Pop up confirmation screenshot
Figure 4. A confirmation pop-up on Feedly.

Another potential distraction is a request for uncommon information. Some applications may require the user to enter information that is not readily available, such as an account number or social security number. For example, an electric company had a change of address form that requested the user’s account number. Site usage analytics showed a substantial loss of conversion when users were asked for this information. When the company added a list of required information at the top of the form to give users the opportunity to gather everything (see Figure 5), the conversion rate increased by over 300 percent.

List shows what a user needs to have to sign up for service
Figure 5. Example of a list of information the user will need before beginning a long task.

There are a few questions a designer can ask to ensure that the user interaction is distraction-free:

  • Are there any interactions that prevent users from having a clear path toward completing their goal?
  • What is the cost of failure when users accidentally activate a feature? Will they want to undo it?
  • Does the application ask for information that users may not have readily available? Would the lack of this information interrupt the flow of their experience?


An application that promotes the concept of flow is a great goal. However, one must spend at least fifteen minutes performing an activity to get into a state of flow, and the best experiences for many applications are completed in ten minutes or less. Therefore, specifically promoting flow may be impossible.

By applying a few of the flow principles, however, we can increase peace of mind and engagement. For work process products, peace of mind can optimize workflow and increase throughput. When consumer applications improve engagement, people are more apt to use them longer, which leads to an increase in revenue. While your product may not be the next Twitter or Angry Birds, incorporating a few of the flow principles in the design will lead to a positive experience.追求流畅感对用户体验设计人员来说是一项重要目标。但是,当这一目标由于界面性质或其使用环境而难以实现时,设计人员应该以让用户“安心无忧”(充满信心并且没有挫折感)为目标。这可以通过运用以下三条“流畅感”设计原则来实现:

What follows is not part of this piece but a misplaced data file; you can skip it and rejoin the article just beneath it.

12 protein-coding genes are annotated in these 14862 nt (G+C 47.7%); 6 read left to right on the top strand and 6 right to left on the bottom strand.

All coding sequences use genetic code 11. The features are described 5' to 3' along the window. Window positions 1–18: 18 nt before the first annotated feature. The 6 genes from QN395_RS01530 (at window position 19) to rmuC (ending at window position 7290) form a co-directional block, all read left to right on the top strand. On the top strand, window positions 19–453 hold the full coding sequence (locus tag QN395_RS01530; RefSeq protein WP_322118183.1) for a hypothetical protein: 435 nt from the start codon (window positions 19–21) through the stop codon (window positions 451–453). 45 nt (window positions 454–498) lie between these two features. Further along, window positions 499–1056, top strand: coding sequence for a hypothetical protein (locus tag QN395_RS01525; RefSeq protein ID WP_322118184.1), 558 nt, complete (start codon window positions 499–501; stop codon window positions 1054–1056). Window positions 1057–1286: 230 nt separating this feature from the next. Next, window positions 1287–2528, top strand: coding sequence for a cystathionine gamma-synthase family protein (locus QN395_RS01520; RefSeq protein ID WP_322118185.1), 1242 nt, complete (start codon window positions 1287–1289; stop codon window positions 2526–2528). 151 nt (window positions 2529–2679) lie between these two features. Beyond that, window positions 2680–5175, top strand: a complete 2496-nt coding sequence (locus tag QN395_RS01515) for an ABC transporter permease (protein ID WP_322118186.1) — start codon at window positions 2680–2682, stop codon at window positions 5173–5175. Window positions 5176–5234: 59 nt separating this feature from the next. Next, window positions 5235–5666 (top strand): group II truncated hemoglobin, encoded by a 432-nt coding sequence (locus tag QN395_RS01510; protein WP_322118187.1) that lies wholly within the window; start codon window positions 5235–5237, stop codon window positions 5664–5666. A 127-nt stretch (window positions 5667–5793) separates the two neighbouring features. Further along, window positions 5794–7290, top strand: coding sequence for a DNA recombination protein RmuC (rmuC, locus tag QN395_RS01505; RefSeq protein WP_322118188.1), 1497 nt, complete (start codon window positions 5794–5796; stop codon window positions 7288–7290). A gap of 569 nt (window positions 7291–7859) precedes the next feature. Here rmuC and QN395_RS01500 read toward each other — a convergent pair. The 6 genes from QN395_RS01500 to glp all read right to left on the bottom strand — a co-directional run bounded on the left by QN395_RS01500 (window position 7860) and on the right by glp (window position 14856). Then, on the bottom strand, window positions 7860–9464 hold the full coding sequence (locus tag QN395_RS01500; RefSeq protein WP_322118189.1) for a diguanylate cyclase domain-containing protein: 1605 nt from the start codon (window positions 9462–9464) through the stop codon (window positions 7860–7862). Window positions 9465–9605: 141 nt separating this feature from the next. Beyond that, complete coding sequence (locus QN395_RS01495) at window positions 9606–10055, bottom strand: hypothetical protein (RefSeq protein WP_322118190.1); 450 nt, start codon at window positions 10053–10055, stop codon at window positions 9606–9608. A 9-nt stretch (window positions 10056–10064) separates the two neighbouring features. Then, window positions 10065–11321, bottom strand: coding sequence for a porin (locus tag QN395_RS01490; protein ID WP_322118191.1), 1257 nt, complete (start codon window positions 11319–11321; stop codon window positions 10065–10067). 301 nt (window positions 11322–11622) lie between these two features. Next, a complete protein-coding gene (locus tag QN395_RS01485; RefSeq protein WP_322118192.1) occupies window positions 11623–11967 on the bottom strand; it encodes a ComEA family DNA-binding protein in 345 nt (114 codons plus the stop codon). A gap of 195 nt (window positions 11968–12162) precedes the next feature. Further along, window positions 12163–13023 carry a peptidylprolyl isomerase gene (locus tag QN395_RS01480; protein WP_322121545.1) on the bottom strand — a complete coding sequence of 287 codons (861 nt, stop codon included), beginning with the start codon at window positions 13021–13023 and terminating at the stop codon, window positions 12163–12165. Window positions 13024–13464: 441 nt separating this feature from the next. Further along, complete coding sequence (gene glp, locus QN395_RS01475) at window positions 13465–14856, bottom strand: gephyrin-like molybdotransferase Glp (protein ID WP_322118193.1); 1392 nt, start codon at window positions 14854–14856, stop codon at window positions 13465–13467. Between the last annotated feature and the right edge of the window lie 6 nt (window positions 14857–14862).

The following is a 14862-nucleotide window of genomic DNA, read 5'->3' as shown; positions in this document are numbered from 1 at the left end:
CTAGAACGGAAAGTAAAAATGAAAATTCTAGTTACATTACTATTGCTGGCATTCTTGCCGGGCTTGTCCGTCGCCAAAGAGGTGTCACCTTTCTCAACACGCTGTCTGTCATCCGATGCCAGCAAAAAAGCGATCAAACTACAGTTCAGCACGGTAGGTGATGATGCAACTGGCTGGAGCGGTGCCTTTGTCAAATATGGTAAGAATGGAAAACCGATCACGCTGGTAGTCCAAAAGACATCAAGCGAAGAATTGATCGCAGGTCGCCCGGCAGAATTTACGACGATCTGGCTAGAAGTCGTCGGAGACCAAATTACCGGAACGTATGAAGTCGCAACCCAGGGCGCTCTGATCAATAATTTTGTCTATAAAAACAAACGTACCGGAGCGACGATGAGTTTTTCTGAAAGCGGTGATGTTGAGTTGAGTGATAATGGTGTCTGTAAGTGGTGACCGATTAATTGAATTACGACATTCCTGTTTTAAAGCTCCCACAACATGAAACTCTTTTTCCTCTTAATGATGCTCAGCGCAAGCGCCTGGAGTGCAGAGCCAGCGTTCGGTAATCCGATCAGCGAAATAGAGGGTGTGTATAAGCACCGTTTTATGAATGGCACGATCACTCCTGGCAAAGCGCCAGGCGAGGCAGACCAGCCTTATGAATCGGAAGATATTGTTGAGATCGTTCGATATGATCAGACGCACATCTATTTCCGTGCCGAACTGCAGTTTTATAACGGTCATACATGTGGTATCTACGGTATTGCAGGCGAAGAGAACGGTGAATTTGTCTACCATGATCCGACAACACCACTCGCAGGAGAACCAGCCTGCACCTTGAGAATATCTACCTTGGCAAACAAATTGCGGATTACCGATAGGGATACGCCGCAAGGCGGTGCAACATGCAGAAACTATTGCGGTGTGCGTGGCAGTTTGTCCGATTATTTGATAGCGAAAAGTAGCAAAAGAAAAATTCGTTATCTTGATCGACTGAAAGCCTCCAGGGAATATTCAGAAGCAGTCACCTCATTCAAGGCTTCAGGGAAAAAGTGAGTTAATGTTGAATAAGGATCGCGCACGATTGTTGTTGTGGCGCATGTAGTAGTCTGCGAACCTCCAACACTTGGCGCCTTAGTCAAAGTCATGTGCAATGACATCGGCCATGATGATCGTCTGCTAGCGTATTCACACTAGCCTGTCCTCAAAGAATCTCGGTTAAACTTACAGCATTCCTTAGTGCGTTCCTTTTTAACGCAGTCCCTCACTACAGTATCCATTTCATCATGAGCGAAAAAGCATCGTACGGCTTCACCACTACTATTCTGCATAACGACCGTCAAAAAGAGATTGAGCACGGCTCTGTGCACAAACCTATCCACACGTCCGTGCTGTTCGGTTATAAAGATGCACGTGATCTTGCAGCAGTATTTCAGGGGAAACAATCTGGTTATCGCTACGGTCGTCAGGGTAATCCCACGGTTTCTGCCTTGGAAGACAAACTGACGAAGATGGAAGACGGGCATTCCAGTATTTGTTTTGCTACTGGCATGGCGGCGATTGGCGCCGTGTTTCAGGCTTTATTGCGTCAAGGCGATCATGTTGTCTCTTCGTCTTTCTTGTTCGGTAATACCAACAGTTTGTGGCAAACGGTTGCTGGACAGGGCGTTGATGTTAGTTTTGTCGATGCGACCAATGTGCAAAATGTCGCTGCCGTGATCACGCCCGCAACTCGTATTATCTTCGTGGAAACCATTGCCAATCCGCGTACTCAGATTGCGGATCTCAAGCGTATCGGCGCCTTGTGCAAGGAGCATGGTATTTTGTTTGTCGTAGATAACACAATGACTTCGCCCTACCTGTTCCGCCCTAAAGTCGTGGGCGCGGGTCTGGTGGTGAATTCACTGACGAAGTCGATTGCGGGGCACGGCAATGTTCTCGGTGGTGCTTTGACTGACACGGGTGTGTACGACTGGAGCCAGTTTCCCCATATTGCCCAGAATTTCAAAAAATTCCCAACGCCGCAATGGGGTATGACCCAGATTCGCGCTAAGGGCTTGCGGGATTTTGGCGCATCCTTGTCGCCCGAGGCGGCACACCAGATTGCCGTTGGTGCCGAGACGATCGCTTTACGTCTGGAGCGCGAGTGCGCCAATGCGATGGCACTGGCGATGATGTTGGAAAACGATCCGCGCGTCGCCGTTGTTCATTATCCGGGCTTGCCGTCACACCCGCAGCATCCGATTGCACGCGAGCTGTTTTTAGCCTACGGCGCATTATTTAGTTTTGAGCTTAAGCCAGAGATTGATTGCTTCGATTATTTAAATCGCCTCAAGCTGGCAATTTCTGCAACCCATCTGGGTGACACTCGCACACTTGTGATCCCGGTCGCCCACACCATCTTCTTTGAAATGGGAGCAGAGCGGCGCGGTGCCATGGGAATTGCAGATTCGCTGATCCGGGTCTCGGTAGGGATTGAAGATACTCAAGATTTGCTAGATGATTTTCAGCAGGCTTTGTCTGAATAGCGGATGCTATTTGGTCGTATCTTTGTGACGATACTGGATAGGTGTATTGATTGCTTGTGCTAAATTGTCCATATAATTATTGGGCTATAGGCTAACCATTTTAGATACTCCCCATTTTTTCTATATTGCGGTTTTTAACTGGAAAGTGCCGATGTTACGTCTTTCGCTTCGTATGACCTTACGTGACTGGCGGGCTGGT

1. 流程应按照用户预期运行。
  2. 用户应该始终知道流程的运行状态。
  3. 交互应避免分散注意力。

文章全文为英文版몰입의 촉진은 UX 디자이너에게 대단한 목표입니다. 그러나 이러한 목표가 인터페이스의 속성 또는 사용 맥락으로 인해 도달 불가능할 때, 디자이너는 사용자의 “마음의 평안(자신감과 좌절감 제거)”에 목표를 맞춰야 합니다. 이는 다음의 세 가지 몰입 원칙을 적용함으로써 가능할 수 있습니다:

  1. 일이 예상대로 효과가 있어야 합니다.
  2. 사용자는 항상 상황이 어떻게 돌아가는지 알고 있어야 합니다.
  3. 상호 작용 시에는 주의 산만 요소가 없어야 합니다.

전체 기사는 영어로만 제공됩니다.Promover Fluxo é uma grande meta para os designers de UX. Entretanto, quando esta meta não pode ser atingida devido à natureza da interface ou de seu contexto de uso, os designers devem ter como alvo a “paz de espírito” dos usuários (um senso de confiança e ausência de frustração). Isso pode ser feito aplicando-se os seguintes três princípios de fluxo:

  1. As coisas devem funcionar de acordo com o esperado.
  2. O usuário deve estar sempre ciente do andamento das coisas.
  3. Na interação, não pode haver distração.

O artigo completo está disponível somente em inglês.「フロー」の促進は、UXデザイナーの大きな目標である。しかし、障害となるものの性質や使用状況が原因となってこの目標が達成不可能である場合、デザイナーは、ユーザーの「安心」(確信があり、不満がない感覚)を目的とすべきである。これは、以下の3つの「フロー」の原則を適用することにより達成することができる。

  1. 物事は期待どおりに作用すべきである。
  2. ユーザーは進行状況を常に把握しているべきである。
  3. 相互作用には心の動揺があってはならない。

原文は英語だけになりますPromover una plena inmersión del usuario es un excelente objetivo para los diseñadores de UX. No obstante, cuando este objetivo es inalcanzable dada la naturaleza de la interfaz o su contexto de uso, los diseñadores deberían centrarse la “tranquilidad” de los usuarios (una sensación de confianza y ausencia de frustración). Esto se puede lograr mediante la aplicación de los siguientes tres principios:

  1. Las cosas deberían funcionar como se espera.
  2. El usuario siempre debería saber cómo va todo.
  3. La interacción debería estar libre de distracciones.

La versión completa de este artículo está sólo disponible en inglés